Homeowners who wish to sell their home or condo should know the fair value of their property to set the selling price and to negotiate more effectively. Sometimes, homeowners will set the price according to their own calculations. This method is feasible, but not foolproof.
Many people rely on the municipal assessment to set their property’s market value. Bad idea. The real estate market evolves every day, whereas the municipal assessment services, bound by bureaucracy, are slower. Consequently, there is a gap between the fair price of the property and the municipal assessment. Oftentimes, this assessment is inferior to the true property price. The municipal assessment reflects the fair value of the property, but not the value itself.
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Some rely on a very popular practice: finding a property that is similar to theirs that has been sold, not too long ago, in the same neighbourhood. The property must be, if possible, identical or nearly the same. Same type of home, same year of construction, same living space, same lot size, same outdoor layout (pool and other installations), etc.[……]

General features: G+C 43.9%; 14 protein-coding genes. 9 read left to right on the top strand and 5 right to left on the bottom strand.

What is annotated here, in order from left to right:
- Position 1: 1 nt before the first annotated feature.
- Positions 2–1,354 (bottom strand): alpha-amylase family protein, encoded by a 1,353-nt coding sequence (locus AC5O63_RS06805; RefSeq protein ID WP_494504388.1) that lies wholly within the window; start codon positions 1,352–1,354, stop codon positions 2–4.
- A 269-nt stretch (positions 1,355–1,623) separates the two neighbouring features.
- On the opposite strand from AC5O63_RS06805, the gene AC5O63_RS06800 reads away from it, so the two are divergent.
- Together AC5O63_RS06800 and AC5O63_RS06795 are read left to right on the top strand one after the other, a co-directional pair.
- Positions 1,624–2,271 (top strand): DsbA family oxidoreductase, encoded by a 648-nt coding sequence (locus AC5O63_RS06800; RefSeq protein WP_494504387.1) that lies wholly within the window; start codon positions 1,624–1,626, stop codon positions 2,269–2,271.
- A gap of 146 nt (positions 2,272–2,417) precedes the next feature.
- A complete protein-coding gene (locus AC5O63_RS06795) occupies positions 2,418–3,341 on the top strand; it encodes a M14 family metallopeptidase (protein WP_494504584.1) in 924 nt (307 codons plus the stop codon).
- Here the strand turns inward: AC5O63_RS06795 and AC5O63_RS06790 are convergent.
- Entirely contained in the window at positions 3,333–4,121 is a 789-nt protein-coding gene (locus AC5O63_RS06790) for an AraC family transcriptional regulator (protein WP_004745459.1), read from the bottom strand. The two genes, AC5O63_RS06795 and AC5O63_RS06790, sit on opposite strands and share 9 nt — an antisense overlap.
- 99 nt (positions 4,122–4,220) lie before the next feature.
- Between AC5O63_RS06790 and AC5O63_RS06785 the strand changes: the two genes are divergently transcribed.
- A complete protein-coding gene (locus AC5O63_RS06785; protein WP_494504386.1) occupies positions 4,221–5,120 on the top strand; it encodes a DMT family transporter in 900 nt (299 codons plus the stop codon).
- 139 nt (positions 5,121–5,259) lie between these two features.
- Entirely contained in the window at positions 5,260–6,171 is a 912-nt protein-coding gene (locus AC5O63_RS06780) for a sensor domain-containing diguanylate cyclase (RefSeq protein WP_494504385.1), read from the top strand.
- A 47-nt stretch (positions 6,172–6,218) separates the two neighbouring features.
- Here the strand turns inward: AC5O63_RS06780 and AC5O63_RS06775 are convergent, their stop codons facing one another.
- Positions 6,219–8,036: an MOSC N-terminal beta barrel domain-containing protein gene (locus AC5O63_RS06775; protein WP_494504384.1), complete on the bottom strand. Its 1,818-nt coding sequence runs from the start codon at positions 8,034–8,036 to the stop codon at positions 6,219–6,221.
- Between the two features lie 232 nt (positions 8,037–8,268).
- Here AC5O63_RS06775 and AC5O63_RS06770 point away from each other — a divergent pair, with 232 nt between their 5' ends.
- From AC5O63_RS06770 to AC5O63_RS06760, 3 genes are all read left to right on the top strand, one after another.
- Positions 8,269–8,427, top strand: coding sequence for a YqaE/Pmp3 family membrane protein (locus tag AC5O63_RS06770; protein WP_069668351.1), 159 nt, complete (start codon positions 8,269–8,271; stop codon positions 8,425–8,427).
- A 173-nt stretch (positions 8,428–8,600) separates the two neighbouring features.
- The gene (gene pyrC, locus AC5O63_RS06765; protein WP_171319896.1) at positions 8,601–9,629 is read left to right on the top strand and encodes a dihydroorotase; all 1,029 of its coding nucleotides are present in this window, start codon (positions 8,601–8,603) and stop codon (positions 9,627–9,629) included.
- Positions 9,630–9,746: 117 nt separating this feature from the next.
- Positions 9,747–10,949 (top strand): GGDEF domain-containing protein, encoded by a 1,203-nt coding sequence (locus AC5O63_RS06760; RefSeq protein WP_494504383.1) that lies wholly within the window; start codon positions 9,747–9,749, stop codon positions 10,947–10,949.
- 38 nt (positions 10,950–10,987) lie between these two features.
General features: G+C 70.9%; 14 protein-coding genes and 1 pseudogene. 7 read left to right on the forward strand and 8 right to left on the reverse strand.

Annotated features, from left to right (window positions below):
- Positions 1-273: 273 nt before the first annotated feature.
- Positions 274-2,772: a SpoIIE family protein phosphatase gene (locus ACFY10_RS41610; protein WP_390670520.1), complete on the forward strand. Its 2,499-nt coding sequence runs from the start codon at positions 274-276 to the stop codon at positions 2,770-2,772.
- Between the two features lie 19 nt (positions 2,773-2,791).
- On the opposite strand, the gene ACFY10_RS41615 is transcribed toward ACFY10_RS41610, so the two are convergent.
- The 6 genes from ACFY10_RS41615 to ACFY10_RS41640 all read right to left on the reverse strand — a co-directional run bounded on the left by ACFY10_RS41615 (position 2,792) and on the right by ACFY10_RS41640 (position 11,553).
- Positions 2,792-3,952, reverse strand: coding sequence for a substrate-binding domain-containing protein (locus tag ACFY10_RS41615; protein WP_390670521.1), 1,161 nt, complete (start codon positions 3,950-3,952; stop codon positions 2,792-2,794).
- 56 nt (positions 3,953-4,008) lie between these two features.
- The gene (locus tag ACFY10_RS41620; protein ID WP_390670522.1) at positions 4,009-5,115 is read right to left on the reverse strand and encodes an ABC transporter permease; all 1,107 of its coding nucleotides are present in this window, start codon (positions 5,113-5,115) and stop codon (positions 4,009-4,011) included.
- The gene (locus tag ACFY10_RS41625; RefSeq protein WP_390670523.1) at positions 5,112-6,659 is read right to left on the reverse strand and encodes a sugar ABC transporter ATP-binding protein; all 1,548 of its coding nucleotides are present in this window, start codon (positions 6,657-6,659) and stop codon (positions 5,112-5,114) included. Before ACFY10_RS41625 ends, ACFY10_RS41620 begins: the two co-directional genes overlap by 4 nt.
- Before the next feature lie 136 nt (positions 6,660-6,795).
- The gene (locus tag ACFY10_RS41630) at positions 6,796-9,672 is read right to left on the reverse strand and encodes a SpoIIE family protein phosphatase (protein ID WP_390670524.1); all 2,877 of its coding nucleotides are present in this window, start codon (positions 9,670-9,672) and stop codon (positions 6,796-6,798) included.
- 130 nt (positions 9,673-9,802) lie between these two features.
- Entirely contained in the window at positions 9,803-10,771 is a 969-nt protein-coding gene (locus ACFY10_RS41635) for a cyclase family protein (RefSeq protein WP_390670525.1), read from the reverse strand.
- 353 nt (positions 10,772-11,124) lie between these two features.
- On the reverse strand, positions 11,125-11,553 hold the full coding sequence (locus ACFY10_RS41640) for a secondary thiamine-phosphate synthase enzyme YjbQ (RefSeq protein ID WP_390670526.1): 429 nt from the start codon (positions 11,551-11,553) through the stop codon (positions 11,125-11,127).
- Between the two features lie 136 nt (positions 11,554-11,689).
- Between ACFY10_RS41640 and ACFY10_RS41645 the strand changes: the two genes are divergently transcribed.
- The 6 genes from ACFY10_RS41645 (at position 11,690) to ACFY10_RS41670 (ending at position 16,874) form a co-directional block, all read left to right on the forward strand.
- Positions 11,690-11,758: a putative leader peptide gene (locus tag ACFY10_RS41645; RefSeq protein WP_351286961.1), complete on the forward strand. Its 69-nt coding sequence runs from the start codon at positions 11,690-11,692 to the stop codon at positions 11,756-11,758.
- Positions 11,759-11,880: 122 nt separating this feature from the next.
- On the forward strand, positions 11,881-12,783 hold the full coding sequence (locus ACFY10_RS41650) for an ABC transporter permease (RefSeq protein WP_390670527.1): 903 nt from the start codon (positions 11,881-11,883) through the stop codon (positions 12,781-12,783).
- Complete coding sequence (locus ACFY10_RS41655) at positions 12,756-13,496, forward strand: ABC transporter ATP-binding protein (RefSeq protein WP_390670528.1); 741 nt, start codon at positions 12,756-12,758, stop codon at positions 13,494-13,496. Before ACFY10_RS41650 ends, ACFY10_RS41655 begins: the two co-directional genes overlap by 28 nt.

“There is never a single fixed price. Every property has both a floor and ceiling price,” says Patrick Juanéda, President of the Québec Federation of Real Estate Boards (FCIQ). On one hand, the seller wants to close the deal and obtain the amount closest to the ceiling price. While on the other, the buyer wants to pay something closer to the floor price. Irreconcilable differences? Not at all. Finding common ground is entirely possible, and that’s what successful negotiating is all about.
The power of negotiation
“The price is always negotiable,” says Mr. Juanéda. Expect the average reduction percentage to be from 2 to 3%.”
The real estate expert does stress however that each situation is unique: “If a house is listed at a “good price” (near the floor price) and it’s located in an active market (single family homes around $300,000, for example) overbidding can’t be ruled out. Do you really want to miss out to save a few thousand dollars?”
On the other hand, you have more room to manoeuver with a property that has been on the market for over six months and seen little activity.
Recognizing various scenarios forms the basis of any negotiation. A qualified real estate agent has the experience and instinct to guide the buyer. Without one, you’d have to study the local house listings and visit a lot of properties to develop a flair for negotiation.[……]